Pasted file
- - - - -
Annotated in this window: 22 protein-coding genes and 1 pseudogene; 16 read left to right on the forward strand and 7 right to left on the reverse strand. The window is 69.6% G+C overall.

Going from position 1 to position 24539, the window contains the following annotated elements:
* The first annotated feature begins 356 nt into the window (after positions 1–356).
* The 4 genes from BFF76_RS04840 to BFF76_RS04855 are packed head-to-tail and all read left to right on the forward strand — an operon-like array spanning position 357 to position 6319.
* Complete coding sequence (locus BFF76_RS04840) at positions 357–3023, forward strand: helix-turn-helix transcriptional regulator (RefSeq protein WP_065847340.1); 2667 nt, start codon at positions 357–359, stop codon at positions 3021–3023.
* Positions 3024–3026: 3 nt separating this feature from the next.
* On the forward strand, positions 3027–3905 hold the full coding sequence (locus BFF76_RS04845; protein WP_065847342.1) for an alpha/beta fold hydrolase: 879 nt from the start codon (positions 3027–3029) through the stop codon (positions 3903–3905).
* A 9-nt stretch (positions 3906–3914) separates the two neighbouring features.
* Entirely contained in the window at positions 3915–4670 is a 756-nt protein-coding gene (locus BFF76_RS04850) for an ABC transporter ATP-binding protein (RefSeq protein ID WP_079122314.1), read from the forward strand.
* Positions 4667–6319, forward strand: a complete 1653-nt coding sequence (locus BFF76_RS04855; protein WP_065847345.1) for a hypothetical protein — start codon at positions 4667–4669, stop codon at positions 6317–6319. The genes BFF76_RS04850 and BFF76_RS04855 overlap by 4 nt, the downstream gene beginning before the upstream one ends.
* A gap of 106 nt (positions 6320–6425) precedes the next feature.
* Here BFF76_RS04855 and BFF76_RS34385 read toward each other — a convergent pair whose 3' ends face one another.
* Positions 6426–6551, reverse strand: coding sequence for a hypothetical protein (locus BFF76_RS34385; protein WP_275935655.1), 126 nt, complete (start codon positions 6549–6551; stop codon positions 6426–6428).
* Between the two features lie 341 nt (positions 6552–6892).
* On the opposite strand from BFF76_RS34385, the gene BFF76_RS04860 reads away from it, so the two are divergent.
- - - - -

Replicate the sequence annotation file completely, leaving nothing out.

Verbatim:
Annotated in this window: 22 protein-coding genes and 1 pseudogene; 16 read left to right on the forward strand and 7 right to left on the reverse strand. The window is 69.6% G+C overall.

Going from position 1 to position 24539, the window contains the following annotated elements:
* The first annotated feature begins 356 nt into the window (after positions 1–356).
* The 4 genes from BFF76_RS04840 to BFF76_RS04855 are packed head-to-tail and all read left to right on the forward strand — an operon-like array spanning position 357 to position 6319.
* Complete coding sequence (locus BFF76_RS04840) at positions 357–3023, forward strand: helix-turn-helix transcriptional regulator (RefSeq protein WP_065847340.1); 2667 nt, start codon at positions 357–359, stop codon at positions 3021–3023.
* Positions 3024–3026: 3 nt separating this feature from the next.
* On the forward strand, positions 3027–3905 hold the full coding sequence (locus BFF76_RS04845; protein WP_065847342.1) for an alpha/beta fold hydrolase: 879 nt from the start codon (positions 3027–3029) through the stop codon (positions 3903–3905).
* A 9-nt stretch (positions 3906–3914) separates the two neighbouring features.
* Entirely contained in the window at positions 3915–4670 is a 756-nt protein-coding gene (locus BFF76_RS04850) for an ABC transporter ATP-binding protein (RefSeq protein ID WP_079122314.1), read from the forward strand.
* Positions 4667–6319, forward strand: a complete 1653-nt coding sequence (locus BFF76_RS04855; protein WP_065847345.1) for a hypothetical protein — start codon at positions 4667–4669, stop codon at positions 6317–6319. The genes BFF76_RS04850 and BFF76_RS04855 overlap by 4 nt, the downstream gene beginning before the upstream one ends.
* A gap of 106 nt (positions 6320–6425) precedes the next feature.
* Here BFF76_RS04855 and BFF76_RS34385 read toward each other — a convergent pair whose 3' ends face one another.
* Positions 6426–6551, reverse strand: coding sequence for a hypothetical protein (locus BFF76_RS34385; protein WP_275935655.1), 126 nt, complete (start codon positions 6549–6551; stop codon positions 6426–6428).
* Between the two features lie 341 nt (positions 6552–6892).
* On the opposite strand from BFF76_RS34385, the gene BFF76_RS04860 reads away from it, so the two are divergent.